- Union/Madison/12th: This intersection is terrible for everyone, and is dangerous for people driving, biking and walking. The Bike Master Plan calls for Union Street protected bike lanes, which would be strong candidates for inclusion as a near-Madison bike route in need of improvement. But this intersection is a big challenge. Currently, there is no way to continue directly through on Union, which poses a bike route challenge as well as a headache for Metro’s Route 2.
- Pike/14th/Madison: This crazy mess of an intersection needs a total remake. It doesn’t work for anyone, especially people on foot. But there is also a great potential bike/walk connection if people on Pike could easily and comfortably continue through the intersection. This would also be a strong connection to the old TT Minor school, which is currently the Hamlin Robinson school and should get a public school remake soon. It could also connect to the planned Pike Street protected bike lanes, and would likely become a heavily-used bike route both for getting to Capitol Hill and downtown.
- Madison/17th and Madison/16th/Pine: These intersections at the top of the hill have a ton of bike and foot traffic. The challenge for a bike route is that people need a good way to get from the Pine Street bike lanes to the top of the hill where two major grocery stores are as well as connections to a bunch of (mostly informal) neighborhood bike routes. Right now, many people bike a block or two on Madison to make this connection, but without bike lanes on Madison, there needs to be some significant improvements to provide better options. The crossing at 17th is also slated as part of a neighborhood greenway connecting along the “ridge” of the hill from Judkins Park to Volunteer Park, a crossing that could also happen at 18th with investment there.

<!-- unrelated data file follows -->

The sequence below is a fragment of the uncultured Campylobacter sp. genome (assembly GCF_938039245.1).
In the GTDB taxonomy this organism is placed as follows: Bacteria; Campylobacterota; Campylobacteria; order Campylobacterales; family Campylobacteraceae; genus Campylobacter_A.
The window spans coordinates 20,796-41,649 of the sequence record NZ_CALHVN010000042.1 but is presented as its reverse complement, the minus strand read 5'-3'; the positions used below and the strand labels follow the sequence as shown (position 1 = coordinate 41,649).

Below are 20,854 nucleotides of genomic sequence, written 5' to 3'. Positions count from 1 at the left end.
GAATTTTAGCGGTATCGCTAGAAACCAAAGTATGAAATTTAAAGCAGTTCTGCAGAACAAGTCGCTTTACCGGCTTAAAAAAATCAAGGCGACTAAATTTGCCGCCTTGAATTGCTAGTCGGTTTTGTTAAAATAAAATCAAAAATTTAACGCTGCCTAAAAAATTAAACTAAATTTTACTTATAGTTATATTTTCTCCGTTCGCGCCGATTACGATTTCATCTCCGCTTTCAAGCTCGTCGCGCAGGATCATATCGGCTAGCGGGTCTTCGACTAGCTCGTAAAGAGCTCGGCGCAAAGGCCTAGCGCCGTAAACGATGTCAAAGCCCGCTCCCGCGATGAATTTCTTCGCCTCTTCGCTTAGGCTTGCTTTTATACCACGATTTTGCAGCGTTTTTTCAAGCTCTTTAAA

- 22nd/21st/Denny/Madison: This area near the Safeway at the end of the BRT project is an interesting opportunity to connect the soon-to-be-constructed Central Area Neighborhood Greenway with a proposed Denny Way neighborhood greenway that would connect directly to the under-construction Capitol Hill Station light rail.
- 24th/John/Madison: This epic bottleneck even inspired the name of a great nearby bar. It is essentially impossible for people walking or biking on 24th Ave to cross the intersection legally. I couldn’t imagine doing it if I had mobility issues.
The stated bike goal of the project is to “develop a parallel bike corridor,” according to a recent open house presentation. The text of the survey puts it this way:
The Madison Corridor BRT project will advance the design of one east – west bicycle facility that generally connects the same neighborhoods as the Madison Street corridor. The bicycle facility will provide a better bike connection to the Madison corridor, while offering comfortable connections along the corridor for people of all ages and abilities. The selected route will be consistent with the Seattle Bicycle Master Plan Update adopted in 2014.
But that’s essentially impossible. If no bike lane will be provided on Madison itself, a smart collection of needed bike connections along with protected bike lanes on Union and Seneca/Spring and a neighborhood greenway on Denny is probably a more useful way of looking at the bike route needs along the corridor. At one point, the survey asks respondents to choose between Denny and Union, streets that are nearly a half mile apart. These routes serve completely different areas, so it’s impossible to choose between them. Both are needed.
Are there any other bike connections needed along this corridor? Let us know in the comments below (and, of course, complete that survey!).